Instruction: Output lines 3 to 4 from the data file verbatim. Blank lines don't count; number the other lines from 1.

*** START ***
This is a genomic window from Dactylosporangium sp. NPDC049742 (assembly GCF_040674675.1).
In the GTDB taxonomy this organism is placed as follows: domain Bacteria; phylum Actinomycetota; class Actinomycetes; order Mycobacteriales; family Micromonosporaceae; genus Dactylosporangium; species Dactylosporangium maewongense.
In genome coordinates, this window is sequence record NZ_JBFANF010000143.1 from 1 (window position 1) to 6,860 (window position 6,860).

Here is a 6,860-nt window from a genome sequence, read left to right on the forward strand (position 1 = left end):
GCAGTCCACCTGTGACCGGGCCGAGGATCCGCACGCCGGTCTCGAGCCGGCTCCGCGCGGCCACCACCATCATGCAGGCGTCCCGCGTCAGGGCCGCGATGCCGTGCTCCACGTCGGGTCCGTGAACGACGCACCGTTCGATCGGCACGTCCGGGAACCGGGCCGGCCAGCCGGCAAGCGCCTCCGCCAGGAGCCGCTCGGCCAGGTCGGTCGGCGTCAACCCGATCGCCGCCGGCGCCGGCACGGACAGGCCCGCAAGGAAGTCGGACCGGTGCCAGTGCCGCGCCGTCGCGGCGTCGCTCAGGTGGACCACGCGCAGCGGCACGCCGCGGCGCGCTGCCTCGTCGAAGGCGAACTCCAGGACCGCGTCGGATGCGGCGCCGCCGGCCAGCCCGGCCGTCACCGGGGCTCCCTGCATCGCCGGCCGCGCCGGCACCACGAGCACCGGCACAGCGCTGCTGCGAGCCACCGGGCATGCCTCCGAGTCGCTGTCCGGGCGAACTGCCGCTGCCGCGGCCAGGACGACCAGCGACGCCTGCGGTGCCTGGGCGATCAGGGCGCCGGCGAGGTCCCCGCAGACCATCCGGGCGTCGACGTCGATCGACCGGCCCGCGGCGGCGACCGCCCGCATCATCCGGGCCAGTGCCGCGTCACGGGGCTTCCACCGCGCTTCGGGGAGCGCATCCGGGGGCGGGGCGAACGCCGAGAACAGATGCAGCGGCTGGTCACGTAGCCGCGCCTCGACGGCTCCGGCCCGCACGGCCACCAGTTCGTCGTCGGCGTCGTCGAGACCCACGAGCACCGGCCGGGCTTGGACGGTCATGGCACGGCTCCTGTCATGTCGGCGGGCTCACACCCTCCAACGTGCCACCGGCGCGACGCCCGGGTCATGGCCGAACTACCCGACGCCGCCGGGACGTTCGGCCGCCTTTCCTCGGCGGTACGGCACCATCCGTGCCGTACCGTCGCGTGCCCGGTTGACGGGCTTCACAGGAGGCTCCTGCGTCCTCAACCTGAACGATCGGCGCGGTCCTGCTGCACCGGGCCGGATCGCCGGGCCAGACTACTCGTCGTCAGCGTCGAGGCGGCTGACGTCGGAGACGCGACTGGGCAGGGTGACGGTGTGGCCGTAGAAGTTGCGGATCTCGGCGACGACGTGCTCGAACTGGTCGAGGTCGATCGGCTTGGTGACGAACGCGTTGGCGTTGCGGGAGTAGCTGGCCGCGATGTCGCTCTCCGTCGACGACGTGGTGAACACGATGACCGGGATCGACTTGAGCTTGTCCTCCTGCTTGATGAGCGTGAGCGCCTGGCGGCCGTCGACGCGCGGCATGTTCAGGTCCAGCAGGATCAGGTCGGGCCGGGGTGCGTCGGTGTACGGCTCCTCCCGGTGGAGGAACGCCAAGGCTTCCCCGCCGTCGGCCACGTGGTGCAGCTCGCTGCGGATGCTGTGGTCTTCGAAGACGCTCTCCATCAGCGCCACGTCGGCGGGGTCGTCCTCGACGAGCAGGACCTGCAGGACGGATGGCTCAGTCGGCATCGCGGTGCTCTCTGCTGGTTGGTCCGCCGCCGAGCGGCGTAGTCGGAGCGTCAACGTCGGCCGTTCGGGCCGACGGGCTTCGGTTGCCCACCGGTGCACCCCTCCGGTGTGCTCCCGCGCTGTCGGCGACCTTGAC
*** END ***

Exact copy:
In genome coordinates, this window is sequence record NZ_JBFANF010000143.1 from 1 (window position 1) to 6,860 (window position 6,860).

Here is a 6,860-nt window from a genome sequence, read left to right on the forward strand (position 1 = left end):